Medical sharps comprise heterogeneous sharp materials used in medical or surgical interventions. Syringes, needles, infusion set, glass slides, broken glass, scalpels, razors, knives, scissors, Pasteur pipettes, or any other object with a sharp edge are typical examples for the sharps. These devices are used for injecting medicines, drawing blood or other body fluids from the body, making pricks on the skin for getting blood, etc.
Hazards of Medical Sharps
Sharps need cautious handling as there are plenty of chances of casual injuries by these objects. The handling of medical sharps is common among Medical and paramedical professionals and hence they are at a greater risk of facing needle stick injuries, cuts, and punctures. Meanwhile, some studies have reported that the general sanitary workers are also at equal risk of such injuries while handling the bulk waste materials.
Therefore, injuries from used medical sharps act as one of the major causes of occupational hazards to the medical and paramedical professionals and public waste management employees. Exposure to blood-borne pathogens like Hepatitis B, Hepatitis C, HIV and others is the most serious risk involved in such injuries.
How to prevent sharps injuries?
Prepare well before performing any procedure using sharps. Keep all the required objects/materials like alcohol, gauze, swabs, bandages, etc. readily available at the place of work. Keep the sharps disposal container at an easily accessible way near to the work table. Also, make sure that the disposal container has enough space in it and available within reach of the working team. Never try to overfill the disposal container as this will lead to the piercing of the container, and accidental fall of any sharps outside the container. In case needles or sharps have any protective devices such as the sheaths, lids or covers make sure how to use them correctly. Students and young professionals can make use of handling devices like holders for loading/unloading needles, retract tissues, etc. till they gain comfort in performing the tasks. Provide appropriate safety instructions to all members of the working team before starting the process in the case of surgeries and other practices involving more number of professionals.
How to use sharps in home healthcare?
People with chronic ailments like diabetes, often need the use of medical sharps in a home setting. In such cases, the devices should be kept out of reach from the children and away from food supplies. The used sharps need to be disposed to separate and safe containers and they should be labeled and transferred to the public waste disposal system regularly.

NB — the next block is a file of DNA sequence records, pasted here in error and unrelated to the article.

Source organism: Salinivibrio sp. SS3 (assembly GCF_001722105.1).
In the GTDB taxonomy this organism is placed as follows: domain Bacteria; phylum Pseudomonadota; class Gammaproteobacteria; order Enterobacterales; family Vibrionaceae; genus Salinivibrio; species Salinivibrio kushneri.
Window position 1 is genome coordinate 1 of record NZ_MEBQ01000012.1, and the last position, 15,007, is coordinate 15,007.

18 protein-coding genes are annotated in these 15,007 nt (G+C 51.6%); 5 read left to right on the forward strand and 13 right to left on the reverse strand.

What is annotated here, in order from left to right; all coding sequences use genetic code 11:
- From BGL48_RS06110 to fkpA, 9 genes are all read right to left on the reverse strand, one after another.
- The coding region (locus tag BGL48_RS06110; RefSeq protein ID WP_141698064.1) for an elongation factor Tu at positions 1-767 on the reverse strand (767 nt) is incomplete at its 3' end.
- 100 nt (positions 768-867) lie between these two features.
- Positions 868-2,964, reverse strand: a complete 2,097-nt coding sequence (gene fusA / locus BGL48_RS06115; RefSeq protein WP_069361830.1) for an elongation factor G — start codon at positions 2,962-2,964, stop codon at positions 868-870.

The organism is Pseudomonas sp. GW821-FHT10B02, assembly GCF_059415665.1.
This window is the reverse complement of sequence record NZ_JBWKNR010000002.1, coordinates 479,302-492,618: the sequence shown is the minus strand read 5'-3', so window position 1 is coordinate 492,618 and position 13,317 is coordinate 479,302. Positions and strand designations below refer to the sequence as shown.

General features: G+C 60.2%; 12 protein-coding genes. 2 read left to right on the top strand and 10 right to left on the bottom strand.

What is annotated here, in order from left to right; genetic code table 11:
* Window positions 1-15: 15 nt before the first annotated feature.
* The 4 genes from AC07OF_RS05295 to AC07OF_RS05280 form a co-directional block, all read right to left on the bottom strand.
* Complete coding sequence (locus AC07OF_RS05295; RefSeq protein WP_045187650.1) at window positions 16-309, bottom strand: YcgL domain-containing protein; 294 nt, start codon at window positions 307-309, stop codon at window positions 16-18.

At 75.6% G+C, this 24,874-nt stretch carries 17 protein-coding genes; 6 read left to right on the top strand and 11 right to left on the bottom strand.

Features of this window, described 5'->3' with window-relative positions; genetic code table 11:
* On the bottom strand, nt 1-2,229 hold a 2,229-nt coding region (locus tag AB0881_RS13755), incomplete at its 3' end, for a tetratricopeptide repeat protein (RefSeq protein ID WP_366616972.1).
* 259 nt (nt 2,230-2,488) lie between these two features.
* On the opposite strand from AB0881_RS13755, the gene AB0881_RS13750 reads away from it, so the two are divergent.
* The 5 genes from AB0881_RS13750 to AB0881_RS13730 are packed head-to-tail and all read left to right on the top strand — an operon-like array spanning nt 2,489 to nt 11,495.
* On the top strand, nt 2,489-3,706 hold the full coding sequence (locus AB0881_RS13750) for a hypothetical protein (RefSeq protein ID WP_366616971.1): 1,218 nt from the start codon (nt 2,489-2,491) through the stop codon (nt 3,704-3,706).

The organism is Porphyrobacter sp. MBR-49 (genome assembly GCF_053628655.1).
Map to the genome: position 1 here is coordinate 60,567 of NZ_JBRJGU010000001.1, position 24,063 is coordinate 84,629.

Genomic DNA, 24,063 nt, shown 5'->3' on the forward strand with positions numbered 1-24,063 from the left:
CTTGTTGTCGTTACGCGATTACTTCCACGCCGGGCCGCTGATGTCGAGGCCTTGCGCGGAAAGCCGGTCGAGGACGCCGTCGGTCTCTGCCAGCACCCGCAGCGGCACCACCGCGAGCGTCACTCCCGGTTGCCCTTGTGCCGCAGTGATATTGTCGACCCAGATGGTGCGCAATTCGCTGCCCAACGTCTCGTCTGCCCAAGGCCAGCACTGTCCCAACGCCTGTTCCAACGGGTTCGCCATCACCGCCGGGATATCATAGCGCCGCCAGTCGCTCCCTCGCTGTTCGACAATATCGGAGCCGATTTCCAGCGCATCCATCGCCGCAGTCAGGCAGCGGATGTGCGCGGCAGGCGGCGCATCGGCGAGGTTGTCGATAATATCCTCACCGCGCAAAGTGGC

Safe Disposal of Sharps
All health care organizations, educational institutions, industries, offices, and homes should follow basic safety measures while disposing of the medical sharps after use. Depending on the extent of requirement, every place should have one or more sharp disposal containers. The containers should be made of puncture resistant material other than glass or plastic, leak proof, with proper lid and markings for the “maximum fill” level. The container should have labeled as “Hazardous materials” and properly sealed before handing over to the authorized waste processing system. If the medical sharps are contaminated with a radioactive or hazardous chemical they should be disposed of separately with suitable tags. All sharps containers must be disposed within seven days of being full.
Disposal of medical sharps, as well as other medical wastes, is a challenging task the world over. In the developed countries, the volume of the sharps matters, as many unused devices are also dumped into the waste containers merely because of the reason that the package was opened in the operation theater and the some of the devices got used during a surgical procedure. Whereas, in the developing countries, the collection, sorting, and disposal processes are not streamlined and may not exist at all in some of the remote rural areas.
Creating awareness among the public regarding the risks of medical sharps, educating on safety practices of use and disposal across all strata of the society, equipping the waste disposal process with standard containers and processes for safe disposal of the sharps accompanied by stringent regulatory control of the process would help in minimizing the risks of medical sharps in the developing world. In the case of developed countries, measures to stop the disposal of unused sharps can help in reducing the volume of the waste.